"Utilities say they are clinging to coal because its abundance makes it cheaper than natural gas or nuclear power and more reliable than intermittent power sources such as wind and solar," Brown writes. "Still, the price of coal plants is rising and consumers in some areas served by the new facilities will see their electricity bill rise by up to 30 percent." Combined, the 16 plants that have gone online since 2008 and 16 more under construction will produce an estimated 17,900 megawatts of electricity, sufficient to power up to 15.6 million homes, Brown reports. The plants are projected to produce 125 million tons of greenhouse gases annually. DOE spokesman John Grasser acknowledged the new plants represent a missed chance to rein in carbon emissions, but told Brown of reducing coal's role in the energy market, "This is not something that's going to happen tomorrow. You have to do the required research and development and take steps along the way." (Read more)

Monday, August 16, 2010

Rural America needs more farmers to regain social cohesion, farmer-columnist says

"Every opportunity in rural America is predicated upon smaller farms, more people on the land farming," farmer and New York Times editorial board member Verlyn Klinkenborg told Brian Mann of upstate's North Country Public Radio over the weekend.

Klinkenborg, who grew up in rural Iowa, said much of rural America needs "more people to form a society; there is no society in so much of rural America." He said farming in 600- to 1,000-acre tracts is useful for commodity farming and raising corn for ethanol, "but it doesn't make sense for actual food and it's not the best practice for the soil."

Klinkenborg writes an occasional, short column called "The Rural Life," usually drawn from his five-acre farm in New York's Columbia County, but he told Mann that he's "clearly not a farmer in any real sense. ... The real point is to be engaged in the life and death cycle of a farm, to be engaged in growing your own." He said the most important part of his rural life is living with animals. "Most Americans have given up that experience," he said. "It's a shame, because living with animals teaches you a huge amount about the boundaries of being human."

Klinkenborg said a main function of his column is to speak to the many people in New York City who dream of having a farm. "I'm there as a kind of proxy in life for a lot of people," he said. As an editorial writer, he said, his main rural mission is to write about "the choices we've made about how we grow food," many of which he said are not really choices, but "programmatic decisions" made by corporations and the U.S. Department of Agriculture. (Click to read and listen)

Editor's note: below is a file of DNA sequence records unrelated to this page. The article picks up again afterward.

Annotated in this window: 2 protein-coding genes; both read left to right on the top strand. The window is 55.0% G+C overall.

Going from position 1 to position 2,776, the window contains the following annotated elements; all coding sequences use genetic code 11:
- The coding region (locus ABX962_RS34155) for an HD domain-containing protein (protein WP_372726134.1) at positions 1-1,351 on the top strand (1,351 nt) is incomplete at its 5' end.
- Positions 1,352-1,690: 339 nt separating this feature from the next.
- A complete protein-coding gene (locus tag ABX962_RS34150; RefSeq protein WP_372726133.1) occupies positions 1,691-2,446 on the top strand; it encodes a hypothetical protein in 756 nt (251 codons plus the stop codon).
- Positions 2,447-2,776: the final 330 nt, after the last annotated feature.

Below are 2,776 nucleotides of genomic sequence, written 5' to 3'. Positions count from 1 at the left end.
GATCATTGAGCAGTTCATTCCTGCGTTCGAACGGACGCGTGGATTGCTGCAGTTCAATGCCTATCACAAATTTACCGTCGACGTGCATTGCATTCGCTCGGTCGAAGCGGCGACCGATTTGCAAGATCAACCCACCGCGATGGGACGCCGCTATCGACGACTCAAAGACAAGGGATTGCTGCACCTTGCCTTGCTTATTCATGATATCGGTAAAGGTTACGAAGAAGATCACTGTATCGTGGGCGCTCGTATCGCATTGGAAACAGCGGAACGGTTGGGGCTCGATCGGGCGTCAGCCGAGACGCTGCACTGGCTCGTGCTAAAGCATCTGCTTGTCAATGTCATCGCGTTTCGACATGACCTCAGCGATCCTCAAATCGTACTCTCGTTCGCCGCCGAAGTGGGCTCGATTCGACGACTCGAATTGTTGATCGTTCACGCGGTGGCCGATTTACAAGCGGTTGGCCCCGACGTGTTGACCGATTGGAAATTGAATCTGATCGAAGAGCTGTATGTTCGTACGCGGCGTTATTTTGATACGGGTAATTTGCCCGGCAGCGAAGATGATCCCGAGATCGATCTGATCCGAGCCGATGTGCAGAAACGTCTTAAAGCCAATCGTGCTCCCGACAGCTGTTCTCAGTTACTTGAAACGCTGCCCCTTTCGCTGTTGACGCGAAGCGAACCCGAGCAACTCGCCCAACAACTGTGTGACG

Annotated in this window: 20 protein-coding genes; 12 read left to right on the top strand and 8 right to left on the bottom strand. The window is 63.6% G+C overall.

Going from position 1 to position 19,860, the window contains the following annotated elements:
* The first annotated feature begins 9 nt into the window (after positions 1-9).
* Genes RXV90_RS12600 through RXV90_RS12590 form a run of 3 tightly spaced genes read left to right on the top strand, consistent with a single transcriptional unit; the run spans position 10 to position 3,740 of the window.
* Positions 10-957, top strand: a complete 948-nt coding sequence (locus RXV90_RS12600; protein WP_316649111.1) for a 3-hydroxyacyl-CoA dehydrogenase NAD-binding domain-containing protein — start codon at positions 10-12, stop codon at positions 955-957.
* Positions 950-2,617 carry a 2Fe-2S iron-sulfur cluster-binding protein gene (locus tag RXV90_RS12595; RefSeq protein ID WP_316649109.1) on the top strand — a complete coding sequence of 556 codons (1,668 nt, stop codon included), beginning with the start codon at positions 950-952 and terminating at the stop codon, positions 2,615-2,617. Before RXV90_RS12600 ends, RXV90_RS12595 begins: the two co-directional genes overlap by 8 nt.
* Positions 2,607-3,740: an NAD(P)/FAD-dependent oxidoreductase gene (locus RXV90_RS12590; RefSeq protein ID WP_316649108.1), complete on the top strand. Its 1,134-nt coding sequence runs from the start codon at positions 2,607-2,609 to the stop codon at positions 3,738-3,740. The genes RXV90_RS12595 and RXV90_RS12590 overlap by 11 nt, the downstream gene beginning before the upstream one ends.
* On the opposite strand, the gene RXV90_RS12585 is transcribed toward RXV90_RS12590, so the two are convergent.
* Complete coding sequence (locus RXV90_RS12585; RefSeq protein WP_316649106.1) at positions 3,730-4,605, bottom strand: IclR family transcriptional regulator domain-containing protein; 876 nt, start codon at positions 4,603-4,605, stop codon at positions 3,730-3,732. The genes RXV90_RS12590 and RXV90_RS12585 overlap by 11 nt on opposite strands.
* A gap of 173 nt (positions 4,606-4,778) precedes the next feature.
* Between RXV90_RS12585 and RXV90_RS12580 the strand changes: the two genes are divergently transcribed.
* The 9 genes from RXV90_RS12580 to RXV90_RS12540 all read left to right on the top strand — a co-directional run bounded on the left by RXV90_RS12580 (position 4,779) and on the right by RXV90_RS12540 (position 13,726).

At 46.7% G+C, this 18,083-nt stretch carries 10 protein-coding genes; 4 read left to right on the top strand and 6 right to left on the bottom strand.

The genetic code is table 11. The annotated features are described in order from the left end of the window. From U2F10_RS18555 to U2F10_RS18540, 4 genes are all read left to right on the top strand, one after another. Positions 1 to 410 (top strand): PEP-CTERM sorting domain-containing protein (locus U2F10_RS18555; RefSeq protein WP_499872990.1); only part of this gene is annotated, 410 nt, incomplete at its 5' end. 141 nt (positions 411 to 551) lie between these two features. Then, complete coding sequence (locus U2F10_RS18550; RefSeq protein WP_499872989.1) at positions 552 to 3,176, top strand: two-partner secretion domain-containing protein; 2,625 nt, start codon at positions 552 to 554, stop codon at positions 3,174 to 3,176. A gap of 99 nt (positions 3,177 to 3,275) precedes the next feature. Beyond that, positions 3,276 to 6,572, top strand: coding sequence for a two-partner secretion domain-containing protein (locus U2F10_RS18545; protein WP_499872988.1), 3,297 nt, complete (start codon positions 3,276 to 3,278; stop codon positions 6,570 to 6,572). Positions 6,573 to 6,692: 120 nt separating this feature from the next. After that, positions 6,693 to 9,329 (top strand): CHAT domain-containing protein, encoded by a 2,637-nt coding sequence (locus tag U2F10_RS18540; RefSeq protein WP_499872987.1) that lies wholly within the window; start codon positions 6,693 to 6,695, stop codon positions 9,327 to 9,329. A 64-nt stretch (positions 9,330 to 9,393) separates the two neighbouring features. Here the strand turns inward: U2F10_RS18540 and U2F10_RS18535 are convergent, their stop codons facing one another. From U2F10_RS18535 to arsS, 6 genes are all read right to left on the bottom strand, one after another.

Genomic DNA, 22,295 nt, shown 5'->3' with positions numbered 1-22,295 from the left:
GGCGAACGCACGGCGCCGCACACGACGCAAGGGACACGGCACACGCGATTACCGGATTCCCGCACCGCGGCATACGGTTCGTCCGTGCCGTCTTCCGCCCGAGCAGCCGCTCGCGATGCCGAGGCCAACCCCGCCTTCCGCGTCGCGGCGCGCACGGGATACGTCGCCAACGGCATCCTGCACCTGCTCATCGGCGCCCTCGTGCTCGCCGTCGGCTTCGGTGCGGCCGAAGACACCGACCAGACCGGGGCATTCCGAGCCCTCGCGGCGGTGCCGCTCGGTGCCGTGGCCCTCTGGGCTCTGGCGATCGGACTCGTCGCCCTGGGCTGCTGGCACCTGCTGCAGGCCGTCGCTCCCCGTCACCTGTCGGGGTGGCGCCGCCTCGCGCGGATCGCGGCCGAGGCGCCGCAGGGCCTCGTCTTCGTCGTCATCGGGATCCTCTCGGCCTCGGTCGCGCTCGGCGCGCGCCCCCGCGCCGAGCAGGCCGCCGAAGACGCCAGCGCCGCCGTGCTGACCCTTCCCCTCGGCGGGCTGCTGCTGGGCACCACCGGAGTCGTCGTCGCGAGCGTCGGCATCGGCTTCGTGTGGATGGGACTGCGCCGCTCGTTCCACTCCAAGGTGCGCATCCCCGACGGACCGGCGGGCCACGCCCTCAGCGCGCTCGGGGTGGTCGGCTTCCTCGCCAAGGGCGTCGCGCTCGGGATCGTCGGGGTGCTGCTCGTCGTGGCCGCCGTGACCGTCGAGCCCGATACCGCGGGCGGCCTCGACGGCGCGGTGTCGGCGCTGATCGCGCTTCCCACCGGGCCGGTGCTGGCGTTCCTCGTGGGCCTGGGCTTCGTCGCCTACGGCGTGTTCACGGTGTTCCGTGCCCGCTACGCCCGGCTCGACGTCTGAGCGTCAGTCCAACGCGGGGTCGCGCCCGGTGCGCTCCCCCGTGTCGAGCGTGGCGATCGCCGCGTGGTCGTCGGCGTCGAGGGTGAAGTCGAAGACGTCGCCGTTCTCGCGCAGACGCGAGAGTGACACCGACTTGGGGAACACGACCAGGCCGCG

Satellite companies vow to bring better broadband to more rural customers with improved technology

Two Internet companies are hoping to launch new satellites in the next year that will increase broadband speeds for underserved rural areas at a cheaper cost than wired alternatives. Satellite Internet providers "serve a little more than one million customers, most in rural areas that have no other options. Their services can be painfully slow and cost twice as much as high-speed broadband," Susanna G. Kim reports for The New York Times. Now WildBlue and HughesNet hope to change satellite Internet's reputation with state-of-the art services.

WildBlue’s new satellite "alone will have 10 times the capacity of its three current satellites combined," Kim writes. The companies say the new satellites "will enable them, at prices similar to what they now charge, to provide Internet service at speeds many times faster than they now offer — as fast, in some cases, as fiber connections," Kim writes. Arunas Slekys, vice president for HughesNet, told her, "One advantage satellite has is ubiquity. The cost of reaching you with a satellite dish is independent of where you are. Fiber or cable is labor-intensive and dependent on distance."

"There’s an unserved market" in rural areas, Slekys said. "And it’s not as though they have terrestrial or satellite. They only have satellite as a choice." Even with the improved equipment, users will face slight delays, about a half-second, as signals are transmitted the 22,000 miles from satellite to their personal computer, Kim reports. Customers who aren't able to point their dishes toward the satellite's locations in the southern skies won't be able to access the improved speeds, and dishes must be cleared of all snow during winter.

"Of its $2.5 billion share of the stimulus funds, the Agriculture Department is allocating just $100 million in grants to satellite companies," Kim writes. While the satellite companies say other stimulus money could have been used to reach many more customers if it had been allocated to satellite service, some question the reliability of satellite connections. "To compare what we do with what satellite does as a service is an apples-to-oranges comparison," Joseph Freddoso, president of nonprofit MCNC, which received $28 million to extend fiber to 420 North Carolina schools and libraries, told Kim. (Read more)

EPA starts civil enforcement against Iowa beef feedlots as part of crackdown on water pollution